Happy birthday to Farnborough Vigils who celebrate their second anniversary this week.
It seems longer. A sign maybe of the intensity in witnessing innocent animals arrive at slaughterhouse gates and looking at them in the eye minutes before their lives are brutally taken.
To mark the event, activists lay bunches of flowers outside as a mark of respect to the thousands of beings that are butchered there each year.
It’s three hours before the first truck arrives. Sheep. The feeling of not being able to help someone about to meet a violent death is impossible to describe, but you see it clearly on the faces of those trying to offer a little comfort to the victims. I nearly drop my phone trying to post a live recording on Instagram and miss my chance before the gates close to the ensuing, respectful silence.
Amidst my fumbling, a message from a friend appears. He says he much prefers my gardening posts on Instagram to my posts about animal cruelty, some of which he can’t bring himself to look at. His wife, however, together with his sister and three of his children have looked at them and are on their way to being vegan. “Keep up the good work,” he says, “but please keep gardening.”
After three years of banging on about animal rights I’m receiving more and more encouraging messages like these. They are priceless. They keep you going as much as the confused and terrified look you see in the eyes of creatures whose only crime is being born with fur, feathers, scales or hooves.
I’m reminded of The Shawshank Redemption when Andy Dusfrane (writing weekly letters to the state requesting funds for the prison library) finally receives a cheque for $200 and a note saying “please stop sending us letters”. “It only took six years,” says Dusfrane, “from now on I’ll write two letters a week.”
Yes, there’ll be no let-up, I make no apologies for that, but I’ll do my best to keep gardening and, in a way, this is a gardening post.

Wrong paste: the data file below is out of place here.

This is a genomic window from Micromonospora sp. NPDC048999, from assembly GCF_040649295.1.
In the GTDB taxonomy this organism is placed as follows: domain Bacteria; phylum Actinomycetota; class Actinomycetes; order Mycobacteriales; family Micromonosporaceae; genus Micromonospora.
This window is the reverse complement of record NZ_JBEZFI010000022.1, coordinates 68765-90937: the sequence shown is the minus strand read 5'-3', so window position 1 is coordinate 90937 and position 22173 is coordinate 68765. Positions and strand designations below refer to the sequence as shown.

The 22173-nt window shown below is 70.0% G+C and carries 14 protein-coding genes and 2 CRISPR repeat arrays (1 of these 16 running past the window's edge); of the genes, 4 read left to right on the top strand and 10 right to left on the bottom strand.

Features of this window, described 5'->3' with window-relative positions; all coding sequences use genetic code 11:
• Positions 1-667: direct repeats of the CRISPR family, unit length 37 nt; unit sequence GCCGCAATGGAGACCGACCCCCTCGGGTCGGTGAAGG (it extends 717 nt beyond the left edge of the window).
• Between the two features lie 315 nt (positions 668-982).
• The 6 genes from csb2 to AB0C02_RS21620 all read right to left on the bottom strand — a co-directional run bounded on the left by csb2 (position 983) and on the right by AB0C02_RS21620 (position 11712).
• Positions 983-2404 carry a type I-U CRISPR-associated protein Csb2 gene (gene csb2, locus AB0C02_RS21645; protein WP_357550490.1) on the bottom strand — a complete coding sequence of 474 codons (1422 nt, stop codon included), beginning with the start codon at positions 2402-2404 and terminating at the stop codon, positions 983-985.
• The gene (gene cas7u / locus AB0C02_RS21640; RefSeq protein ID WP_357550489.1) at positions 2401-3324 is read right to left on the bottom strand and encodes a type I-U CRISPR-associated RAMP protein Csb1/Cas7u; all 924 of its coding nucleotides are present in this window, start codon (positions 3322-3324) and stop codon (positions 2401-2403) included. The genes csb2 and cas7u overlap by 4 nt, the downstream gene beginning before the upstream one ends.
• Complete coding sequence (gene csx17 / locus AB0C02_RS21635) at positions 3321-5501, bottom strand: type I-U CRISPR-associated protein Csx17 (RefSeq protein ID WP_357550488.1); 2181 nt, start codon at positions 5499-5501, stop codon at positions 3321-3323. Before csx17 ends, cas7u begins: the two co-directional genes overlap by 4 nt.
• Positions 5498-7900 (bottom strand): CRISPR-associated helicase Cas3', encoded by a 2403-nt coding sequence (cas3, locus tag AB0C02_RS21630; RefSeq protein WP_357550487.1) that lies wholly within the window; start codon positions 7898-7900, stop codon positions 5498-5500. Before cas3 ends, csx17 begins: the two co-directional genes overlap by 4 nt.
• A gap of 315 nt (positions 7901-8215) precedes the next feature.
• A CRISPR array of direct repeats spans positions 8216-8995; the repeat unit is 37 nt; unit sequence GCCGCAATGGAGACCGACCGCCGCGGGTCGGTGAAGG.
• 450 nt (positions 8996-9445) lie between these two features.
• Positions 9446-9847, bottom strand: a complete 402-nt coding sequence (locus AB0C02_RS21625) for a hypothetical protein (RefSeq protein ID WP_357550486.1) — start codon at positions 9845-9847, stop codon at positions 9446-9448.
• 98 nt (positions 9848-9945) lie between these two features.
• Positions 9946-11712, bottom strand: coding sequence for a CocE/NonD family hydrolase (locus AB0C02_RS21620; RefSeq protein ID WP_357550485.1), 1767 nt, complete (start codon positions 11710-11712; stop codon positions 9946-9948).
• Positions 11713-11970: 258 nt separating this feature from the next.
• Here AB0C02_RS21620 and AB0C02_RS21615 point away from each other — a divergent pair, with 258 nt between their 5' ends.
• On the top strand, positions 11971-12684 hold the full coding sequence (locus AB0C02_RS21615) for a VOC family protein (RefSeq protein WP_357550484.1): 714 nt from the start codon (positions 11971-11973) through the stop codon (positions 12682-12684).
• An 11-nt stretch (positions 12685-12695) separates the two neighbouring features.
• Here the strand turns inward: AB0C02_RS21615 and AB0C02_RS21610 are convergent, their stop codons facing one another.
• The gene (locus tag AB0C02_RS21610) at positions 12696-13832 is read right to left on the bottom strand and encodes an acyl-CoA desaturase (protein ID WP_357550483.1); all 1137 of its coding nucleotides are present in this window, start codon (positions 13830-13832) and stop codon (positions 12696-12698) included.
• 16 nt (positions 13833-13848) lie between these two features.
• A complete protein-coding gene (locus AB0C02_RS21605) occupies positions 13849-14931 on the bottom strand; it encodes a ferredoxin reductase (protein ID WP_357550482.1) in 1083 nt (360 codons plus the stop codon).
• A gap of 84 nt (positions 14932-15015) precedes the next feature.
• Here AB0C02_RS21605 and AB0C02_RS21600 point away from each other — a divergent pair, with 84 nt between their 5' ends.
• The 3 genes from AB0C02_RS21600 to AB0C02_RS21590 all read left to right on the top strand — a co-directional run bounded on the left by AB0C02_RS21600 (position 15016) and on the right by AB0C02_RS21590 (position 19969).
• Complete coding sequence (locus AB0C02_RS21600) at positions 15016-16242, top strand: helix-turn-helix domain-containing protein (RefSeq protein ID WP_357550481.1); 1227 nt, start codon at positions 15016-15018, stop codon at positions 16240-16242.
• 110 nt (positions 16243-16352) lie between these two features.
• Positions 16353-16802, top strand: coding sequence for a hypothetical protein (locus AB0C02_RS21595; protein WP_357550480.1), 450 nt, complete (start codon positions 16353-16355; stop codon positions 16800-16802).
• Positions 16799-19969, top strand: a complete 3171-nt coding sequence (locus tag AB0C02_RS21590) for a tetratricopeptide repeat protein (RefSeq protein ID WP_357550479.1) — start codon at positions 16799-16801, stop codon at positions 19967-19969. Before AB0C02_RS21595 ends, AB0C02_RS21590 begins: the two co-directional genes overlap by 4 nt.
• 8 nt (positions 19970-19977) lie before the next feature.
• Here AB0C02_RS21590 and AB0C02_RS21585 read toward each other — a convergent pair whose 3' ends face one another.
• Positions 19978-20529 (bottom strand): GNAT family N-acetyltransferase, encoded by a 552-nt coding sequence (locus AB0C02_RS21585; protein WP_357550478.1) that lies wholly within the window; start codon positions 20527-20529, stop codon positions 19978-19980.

A trailer full of beautiful pigs arrive. A few of them lay prostrate, silent, head down between outstretched hooves, eyes looking up like nervous dogs about to be scolded by their human companions. They know something’s wrong. For a brief moment they were someone. Once the gates close they are something; a commodity.
Silence again. Someone instinctively picks up a bunch of flowers and threads individual stems through the Heras fencing. Others follow suit. No conversation, no plan, no worries about plant associations and colour clashes, just heartfelt spontaneity. Any concern that the slaughterhouse workers would take them down is soon forgotten as the bleak, industrial fencing becomes a beautiful tapestry. It’s clear that no one will be cold-hearted enough to spoil this wall of flowers, at least not while we’re there.
This garden, on the very gates of hell itself, is a message of love and hope. It says that veganism is not a fad. It says that those who have made the connection and can see speciesism for what it is, won’t be embarrassed for showing compassion, won’t stop banging their drum, posting their pictures or writing their words until the horror we inflict on innocent creatures comes to an end.
It must end for the sake of billions of lives, for the sake of our health and for the sake of the planet if it is to support life as we know it for future generations.
Change is happening. Be part of it and be on the right side of history.
Please leave animals off your plate and live vegan*.
*NB If you want to know more about the importance of plants and how they are the answer to most of the world’s most pressing problems please come to the UK’s first Vegan Garden Festival at Hortus Loci Plant Centre, Hound Green on 15th September. You will be treated to gardening talks and advice, Q&A’s, vegan cooking and cocktail demos, a special new book preview and a delicious lunch available to purchase from The HOBO.CO.